Private Thomas Gay

Private Thomas Gay

Texas Rangers, Texas

End of Watch Sunday, May 26, 1839

Thomas Gay

Continuing Indian raids caused settlers on the upper Brazos, Trinity and Colorado rivers to petition the Congress of the Republic of Texas for help. On Sunday, May 26, 1839, Captain John Bird and Private Nathaniel Brookshire encountered three Indians skinning a buffalo and routed them, capturing one of their horses laden with meat. Around 9:00 a.m., a small party of Indians busily chasing a herd of buffalo and sighted the rangers at the supposedly abandoned Fort Smith.

At 1:00 p.m., Captain Bird and 35 rangers tried to catch up with the Indians who remained just outside of rifle range. The rangers charged, but to no avail, and decided to retreat. At that point the rangers were surrounded by 40 Indians. The rangers dismounted and walked their horses into the ravine (later named Bird's Creek). Private H. M. C. Hall persisted in remaining on horseback, and he was mortally wounded while dismounting on the bank.

Smoke signals were sent and 200 Indians arrived from the Comanche, Caddo and Kickapoo tribes. The Indians charged several times, but were repulsed by the rangers’ accurate fire. In the battle, Private Thomas Gay fell dead in the ditch from a rifle ball; Private Jesse E. Nash was shot and killed by an arrow; First Sergeant William H. Weaver was killed by a rifle ball to the head; and Second Lieutenant William R. Allen and Private George W. Hensel were severely wounded.

As the Indian fell back a second time, Captain Bird jumped up on the bank to encourage his men and was shot through the heart by an arrow launched by an Indian at the extraordinary distance of 200 yards. Just at dark Comanche War Chief Buffalo Hump and 12 warriors charged the rangers. The war chief was killed and the Indians withdrew. The rangers reported to have killed about 30-40 Indians and wounded about as many. The rangers secreted the bodies of Bird, Weaver, Gay and Nash in the ravine and carted off the three wounded rangers – Allen, Hensel and Hall. They reached Fort Smith about 2:00 a.m. on Monday, May 27. Private Hall died soon after reaching the fort. Several days later the rangers returned to collect the bodies. They were buried in one large crude coffin side-by-side on the banks of the Little River near Fort Smith.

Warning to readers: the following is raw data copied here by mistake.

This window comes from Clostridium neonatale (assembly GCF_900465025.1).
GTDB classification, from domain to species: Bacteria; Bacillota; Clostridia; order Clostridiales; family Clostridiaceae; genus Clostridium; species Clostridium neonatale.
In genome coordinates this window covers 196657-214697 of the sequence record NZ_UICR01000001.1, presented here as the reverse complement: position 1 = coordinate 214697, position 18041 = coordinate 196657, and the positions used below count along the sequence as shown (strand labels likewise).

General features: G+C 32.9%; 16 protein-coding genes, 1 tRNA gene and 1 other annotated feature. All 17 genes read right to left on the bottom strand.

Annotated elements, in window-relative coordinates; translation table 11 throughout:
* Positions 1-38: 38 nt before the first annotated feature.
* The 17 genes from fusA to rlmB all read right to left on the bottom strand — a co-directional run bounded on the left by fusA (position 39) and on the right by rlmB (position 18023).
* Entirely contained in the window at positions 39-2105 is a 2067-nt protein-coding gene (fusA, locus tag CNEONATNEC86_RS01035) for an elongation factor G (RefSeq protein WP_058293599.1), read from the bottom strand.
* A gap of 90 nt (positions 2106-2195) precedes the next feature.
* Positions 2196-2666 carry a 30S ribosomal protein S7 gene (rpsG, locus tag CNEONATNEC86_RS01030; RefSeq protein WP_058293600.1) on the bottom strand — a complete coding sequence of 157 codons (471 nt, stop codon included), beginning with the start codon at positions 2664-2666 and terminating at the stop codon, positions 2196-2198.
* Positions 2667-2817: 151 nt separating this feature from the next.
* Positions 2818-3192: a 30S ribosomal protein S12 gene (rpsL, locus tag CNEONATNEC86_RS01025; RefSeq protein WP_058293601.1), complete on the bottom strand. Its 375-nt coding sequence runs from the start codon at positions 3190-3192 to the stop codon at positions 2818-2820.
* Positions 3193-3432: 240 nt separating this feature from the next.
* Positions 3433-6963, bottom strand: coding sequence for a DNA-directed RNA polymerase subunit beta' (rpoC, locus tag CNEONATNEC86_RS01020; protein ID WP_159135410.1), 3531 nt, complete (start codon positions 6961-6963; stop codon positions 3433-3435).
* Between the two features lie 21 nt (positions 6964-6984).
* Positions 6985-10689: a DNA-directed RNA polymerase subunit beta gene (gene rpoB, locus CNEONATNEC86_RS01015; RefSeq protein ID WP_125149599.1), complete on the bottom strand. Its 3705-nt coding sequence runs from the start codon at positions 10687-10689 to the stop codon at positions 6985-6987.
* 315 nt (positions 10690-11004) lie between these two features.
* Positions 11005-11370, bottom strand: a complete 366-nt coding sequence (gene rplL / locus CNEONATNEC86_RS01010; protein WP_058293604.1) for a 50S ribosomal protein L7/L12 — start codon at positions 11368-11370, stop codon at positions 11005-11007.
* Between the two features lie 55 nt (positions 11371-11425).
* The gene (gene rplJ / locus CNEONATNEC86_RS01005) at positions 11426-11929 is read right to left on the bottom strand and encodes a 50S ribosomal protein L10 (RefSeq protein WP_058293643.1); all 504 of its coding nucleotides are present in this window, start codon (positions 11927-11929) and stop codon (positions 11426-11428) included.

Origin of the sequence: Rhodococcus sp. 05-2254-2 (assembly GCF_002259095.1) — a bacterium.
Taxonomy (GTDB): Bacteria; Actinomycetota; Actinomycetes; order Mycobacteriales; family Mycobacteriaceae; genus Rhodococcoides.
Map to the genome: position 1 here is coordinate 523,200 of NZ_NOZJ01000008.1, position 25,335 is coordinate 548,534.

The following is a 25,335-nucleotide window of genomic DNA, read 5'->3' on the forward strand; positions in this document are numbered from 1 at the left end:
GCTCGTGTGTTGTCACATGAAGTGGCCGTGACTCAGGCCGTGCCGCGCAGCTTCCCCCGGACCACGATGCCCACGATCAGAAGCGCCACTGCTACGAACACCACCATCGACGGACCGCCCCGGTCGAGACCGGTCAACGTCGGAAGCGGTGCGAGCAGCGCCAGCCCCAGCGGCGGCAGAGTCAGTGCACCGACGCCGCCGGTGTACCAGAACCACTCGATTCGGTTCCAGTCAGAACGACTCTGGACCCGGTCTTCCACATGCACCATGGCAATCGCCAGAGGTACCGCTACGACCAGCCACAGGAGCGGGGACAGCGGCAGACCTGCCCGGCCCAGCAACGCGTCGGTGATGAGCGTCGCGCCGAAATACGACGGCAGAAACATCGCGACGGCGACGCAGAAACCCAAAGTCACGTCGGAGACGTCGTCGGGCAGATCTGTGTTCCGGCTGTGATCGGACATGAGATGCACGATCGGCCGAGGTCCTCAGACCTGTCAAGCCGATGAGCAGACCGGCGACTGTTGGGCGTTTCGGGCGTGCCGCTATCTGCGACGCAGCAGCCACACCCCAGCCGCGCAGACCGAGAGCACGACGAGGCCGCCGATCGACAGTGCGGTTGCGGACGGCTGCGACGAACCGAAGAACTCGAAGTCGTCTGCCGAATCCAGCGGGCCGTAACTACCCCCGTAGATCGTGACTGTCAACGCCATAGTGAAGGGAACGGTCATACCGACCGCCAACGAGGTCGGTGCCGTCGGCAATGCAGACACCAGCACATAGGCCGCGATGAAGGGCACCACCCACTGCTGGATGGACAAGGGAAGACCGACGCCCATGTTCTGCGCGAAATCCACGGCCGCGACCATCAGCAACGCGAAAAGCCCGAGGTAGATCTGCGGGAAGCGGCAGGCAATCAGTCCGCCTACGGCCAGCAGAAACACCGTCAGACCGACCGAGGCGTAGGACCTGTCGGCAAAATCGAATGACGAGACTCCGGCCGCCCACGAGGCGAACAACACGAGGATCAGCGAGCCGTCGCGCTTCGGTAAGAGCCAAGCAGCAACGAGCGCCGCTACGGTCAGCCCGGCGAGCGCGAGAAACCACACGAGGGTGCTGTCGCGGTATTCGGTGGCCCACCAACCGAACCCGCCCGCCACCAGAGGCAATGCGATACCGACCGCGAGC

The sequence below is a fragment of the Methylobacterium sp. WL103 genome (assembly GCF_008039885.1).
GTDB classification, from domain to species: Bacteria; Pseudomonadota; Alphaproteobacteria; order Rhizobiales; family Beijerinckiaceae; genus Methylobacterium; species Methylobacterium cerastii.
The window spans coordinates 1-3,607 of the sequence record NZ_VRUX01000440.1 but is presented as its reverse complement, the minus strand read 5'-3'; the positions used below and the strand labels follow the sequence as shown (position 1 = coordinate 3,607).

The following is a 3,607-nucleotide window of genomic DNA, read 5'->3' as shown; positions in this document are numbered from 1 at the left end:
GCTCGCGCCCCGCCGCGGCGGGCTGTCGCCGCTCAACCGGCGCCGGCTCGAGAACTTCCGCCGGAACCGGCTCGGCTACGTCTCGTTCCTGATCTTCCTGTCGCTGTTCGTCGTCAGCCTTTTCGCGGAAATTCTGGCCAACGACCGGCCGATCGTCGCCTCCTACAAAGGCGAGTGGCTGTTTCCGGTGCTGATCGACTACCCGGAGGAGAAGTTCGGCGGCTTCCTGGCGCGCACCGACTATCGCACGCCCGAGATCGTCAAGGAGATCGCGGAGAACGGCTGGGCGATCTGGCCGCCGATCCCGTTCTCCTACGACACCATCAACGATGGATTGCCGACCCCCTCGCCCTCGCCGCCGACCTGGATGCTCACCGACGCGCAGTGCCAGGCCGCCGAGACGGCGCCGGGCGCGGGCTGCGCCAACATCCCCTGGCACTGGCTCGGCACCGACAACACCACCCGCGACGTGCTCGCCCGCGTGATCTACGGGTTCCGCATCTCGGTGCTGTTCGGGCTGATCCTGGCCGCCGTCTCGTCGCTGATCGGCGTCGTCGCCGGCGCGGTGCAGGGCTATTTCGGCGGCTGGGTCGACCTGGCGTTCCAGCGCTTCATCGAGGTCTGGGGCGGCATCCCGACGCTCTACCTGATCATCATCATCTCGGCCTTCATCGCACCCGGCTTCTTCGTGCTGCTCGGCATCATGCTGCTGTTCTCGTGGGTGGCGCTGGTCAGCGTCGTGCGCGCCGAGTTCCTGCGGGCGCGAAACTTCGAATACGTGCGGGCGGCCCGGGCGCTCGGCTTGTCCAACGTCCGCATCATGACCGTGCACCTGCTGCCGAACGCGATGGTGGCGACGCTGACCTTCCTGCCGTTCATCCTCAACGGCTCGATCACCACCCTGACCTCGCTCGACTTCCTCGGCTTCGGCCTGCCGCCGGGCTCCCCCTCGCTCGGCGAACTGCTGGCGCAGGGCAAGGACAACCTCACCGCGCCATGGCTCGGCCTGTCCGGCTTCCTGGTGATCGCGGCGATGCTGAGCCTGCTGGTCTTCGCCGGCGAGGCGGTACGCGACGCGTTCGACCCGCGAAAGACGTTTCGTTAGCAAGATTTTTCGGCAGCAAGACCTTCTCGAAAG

The battle became known to Texans as “Bird’s Victory.” Very little is known about the 5 rangers except Bird. Bird was born in 1795 in Tennessee and was married with 4 children when he arrived in Texas in 1830. He had fought with Andrew Jackson in the War of 1812, against the Comanche in 1832 and the Mexicans during the Texas Revolution in 1836. Weaver was born in Mississippi and was about 21 years of age.

In 1936, two Texas Centennial markers were placed in Temple, Bell County, in honor of Captain John Bird, First Sergeant William H. Weaver, and Privates H. M. C. Hall, Thomas Gay and Jesse E. Nash.

Bio

  • Age Not available
  • Tour Not available
  • Badge Not available

Incident Details

  • Cause Gunfire
  • Weapon Rifle
  • Offender Not available

Most Recent Reflection

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Thank you for your adventurousness in coming to the great State of The Republic of Texas with Stephen F Austin, for your service to the Texas Rangers, and for the ultimate price you paid with you life at the Battle of Bird Creek.

I could not be more proud to be your ancestor and an ancestor of the Republic of Texas.

May all that's been done in securing the life we all know now as our own here in Texas, be understood and appreciated to have been carved out for everyone from the price you and yours have paid by you legendary service to the great State of The Republic of Texas. May you rest in peace and always be remembered and honored for your courageousness, dedication and sacrifice.

D'Anne Wise-Hansen
4th Great Grand Daughter, Sugar Land TX

June 15, 2018

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